How UCIs controversy threatens harmony between business and Harrogate council

The UCI cycling championships may be history but its impact is still sowing division in Harrogate, especially in the business sector.

Thursday, 31st October 2019, 11:16 am
The anticipated number of visitors failed to materialise in Harrogate during the UCI cycling championships, as this picture taken of sparsely spread out shoppers on James Street during the event's final Saturday shows.

It’s not often in Harrogate that business and the council find themselves almost at loggerheads.

Harmony at the highest levels of governance in the town is normally the order of the day.

But the impact of the recent UCI cycling championships is threatening to crack that wide open.

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As the debate over whether the nine days of this international sporting event helped or harmed the town shows no sign of abating, the frustrations of Harrogate and District Chamber of Commerce, always an organisation keen to take a positive approach, have boiled over.

Plea to Government over appalling condition of Stray in HarrogateIn the build-up, the chamber had supported the rain-battered cycling extravaganza as a way of offering a possible boost to local traders and the town as a whole.

It still believes the story of the UCI Road World Championships is not one that is entirely negative, especially in its international marketing value to the town.

The sight of the water-logged and mud-ravaged Stray may have been the final straw for some people.

But, in the case of some of the members of the Chamber of Commerce, it’s the approach of Harrogate Borough Council to the UCI’s negative economic effect on a large proportion of town centre businesses which has produced an unprecedented strength of feeling among some members.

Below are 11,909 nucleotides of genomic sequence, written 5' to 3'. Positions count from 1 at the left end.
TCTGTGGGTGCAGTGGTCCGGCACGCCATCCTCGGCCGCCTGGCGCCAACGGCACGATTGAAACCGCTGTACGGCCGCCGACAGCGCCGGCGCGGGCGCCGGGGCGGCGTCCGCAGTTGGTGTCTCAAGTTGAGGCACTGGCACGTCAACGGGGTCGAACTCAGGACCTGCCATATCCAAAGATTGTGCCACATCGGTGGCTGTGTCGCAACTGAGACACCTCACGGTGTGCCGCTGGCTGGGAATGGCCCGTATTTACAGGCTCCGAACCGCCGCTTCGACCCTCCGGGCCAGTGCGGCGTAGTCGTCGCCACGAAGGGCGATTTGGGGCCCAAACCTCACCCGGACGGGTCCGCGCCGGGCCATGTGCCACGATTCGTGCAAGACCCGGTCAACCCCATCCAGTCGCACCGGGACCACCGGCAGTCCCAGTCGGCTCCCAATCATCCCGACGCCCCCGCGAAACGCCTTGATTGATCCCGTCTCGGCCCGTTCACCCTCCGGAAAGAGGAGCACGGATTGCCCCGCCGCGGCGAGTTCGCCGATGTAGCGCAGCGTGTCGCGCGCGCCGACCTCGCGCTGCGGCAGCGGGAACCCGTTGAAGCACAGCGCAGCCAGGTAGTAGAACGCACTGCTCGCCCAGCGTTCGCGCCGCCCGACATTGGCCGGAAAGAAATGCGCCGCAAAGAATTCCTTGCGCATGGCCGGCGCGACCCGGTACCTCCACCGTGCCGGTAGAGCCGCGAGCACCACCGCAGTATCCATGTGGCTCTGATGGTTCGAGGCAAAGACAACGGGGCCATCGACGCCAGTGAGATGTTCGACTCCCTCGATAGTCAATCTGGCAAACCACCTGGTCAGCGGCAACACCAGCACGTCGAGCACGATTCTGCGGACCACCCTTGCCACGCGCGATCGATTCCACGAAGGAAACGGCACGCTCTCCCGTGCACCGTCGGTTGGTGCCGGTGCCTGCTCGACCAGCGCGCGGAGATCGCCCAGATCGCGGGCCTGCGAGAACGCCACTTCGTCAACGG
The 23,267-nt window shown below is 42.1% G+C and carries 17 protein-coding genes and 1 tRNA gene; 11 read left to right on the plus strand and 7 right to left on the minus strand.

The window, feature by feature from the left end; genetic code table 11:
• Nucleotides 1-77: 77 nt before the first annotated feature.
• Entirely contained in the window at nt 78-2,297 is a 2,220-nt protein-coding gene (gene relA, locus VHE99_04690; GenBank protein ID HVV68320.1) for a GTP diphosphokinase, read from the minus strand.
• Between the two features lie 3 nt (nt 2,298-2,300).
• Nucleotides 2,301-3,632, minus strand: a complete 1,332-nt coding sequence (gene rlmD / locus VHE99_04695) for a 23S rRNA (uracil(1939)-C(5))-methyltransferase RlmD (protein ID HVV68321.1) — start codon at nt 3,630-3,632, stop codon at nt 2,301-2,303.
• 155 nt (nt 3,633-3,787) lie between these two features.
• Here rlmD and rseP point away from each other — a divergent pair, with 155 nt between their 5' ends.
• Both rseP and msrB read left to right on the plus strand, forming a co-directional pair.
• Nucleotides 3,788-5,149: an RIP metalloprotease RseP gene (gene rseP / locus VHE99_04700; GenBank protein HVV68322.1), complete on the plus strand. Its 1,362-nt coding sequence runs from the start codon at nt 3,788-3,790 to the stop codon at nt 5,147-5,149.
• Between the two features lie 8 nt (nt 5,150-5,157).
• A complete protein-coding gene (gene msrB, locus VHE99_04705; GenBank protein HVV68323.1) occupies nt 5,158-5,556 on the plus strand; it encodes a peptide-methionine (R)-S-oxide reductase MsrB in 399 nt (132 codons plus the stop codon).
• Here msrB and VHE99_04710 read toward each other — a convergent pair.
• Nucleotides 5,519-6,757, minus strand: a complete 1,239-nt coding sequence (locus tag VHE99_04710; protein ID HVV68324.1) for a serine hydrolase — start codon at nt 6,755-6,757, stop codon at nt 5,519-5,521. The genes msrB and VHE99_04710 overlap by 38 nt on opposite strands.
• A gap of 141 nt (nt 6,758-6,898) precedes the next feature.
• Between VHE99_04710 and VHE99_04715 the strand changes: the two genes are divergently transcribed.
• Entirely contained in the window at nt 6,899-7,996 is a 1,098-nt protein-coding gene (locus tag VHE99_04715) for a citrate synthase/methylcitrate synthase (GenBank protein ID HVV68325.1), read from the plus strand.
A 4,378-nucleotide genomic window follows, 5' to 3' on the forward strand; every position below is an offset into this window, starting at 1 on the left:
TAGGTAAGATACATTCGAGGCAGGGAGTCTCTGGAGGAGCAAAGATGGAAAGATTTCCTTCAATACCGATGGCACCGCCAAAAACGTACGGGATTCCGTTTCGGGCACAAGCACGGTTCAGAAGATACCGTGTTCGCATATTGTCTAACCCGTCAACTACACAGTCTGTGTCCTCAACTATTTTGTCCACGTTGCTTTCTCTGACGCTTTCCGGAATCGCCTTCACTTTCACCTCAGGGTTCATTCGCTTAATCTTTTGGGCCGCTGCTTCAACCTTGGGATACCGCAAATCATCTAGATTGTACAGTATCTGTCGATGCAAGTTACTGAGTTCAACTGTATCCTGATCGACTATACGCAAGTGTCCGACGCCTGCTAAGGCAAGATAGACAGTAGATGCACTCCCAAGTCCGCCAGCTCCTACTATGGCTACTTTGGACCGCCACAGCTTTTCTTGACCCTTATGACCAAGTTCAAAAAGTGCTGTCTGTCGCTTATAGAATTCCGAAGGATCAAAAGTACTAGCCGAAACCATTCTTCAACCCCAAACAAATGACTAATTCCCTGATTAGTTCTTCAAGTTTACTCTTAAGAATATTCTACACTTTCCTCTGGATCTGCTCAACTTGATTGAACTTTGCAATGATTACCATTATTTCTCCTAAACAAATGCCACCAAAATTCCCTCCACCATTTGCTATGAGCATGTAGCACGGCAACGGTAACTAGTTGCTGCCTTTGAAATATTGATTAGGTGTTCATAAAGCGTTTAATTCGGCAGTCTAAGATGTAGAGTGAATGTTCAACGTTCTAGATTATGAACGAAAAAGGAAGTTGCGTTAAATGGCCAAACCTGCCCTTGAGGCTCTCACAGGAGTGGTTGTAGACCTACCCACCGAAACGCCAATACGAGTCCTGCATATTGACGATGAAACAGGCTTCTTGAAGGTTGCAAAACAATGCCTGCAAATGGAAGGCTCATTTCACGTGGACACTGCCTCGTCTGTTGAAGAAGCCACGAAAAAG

In particular, the council’s response to a barrage of complaints at a stormy meeting the chamber held at Hotel du Vin in Harrogate on October 2 which attracted 150 people from local businesses appears to have been a tipping point.

Questions of compensation, threats of suing for losses and a plea for free parking for town centre shoppers in the festive period were thrown up.

Harrogate businesses to get lower rates and rents is the new hopeReflecting the feedback from the meeting, all the above concerns ended up in a lengthy letter from the chamber to the council sent on October 6.

It’s the council’s equally lengthy reply to the letter which has so annoyed the president of Harrogate and District Chamber of Commerce, Steve Scarre, in particular.

Speaking in a personal capacity to the Harrogate Advertiser, Mr Scarre said he had been “astounded” by the council letter sent in reply to the chamber.

Mr Scarre said: “I have studied the council’s response and I must say I am absolutely astounded by it. They don’t seem to realise the anger most retailers in the town have against the council right now.

“The council doesn’t seem to realise that our town is turning into a place where retailers think that Harrogate Borough Council just doesn’t care about helping local businesses.”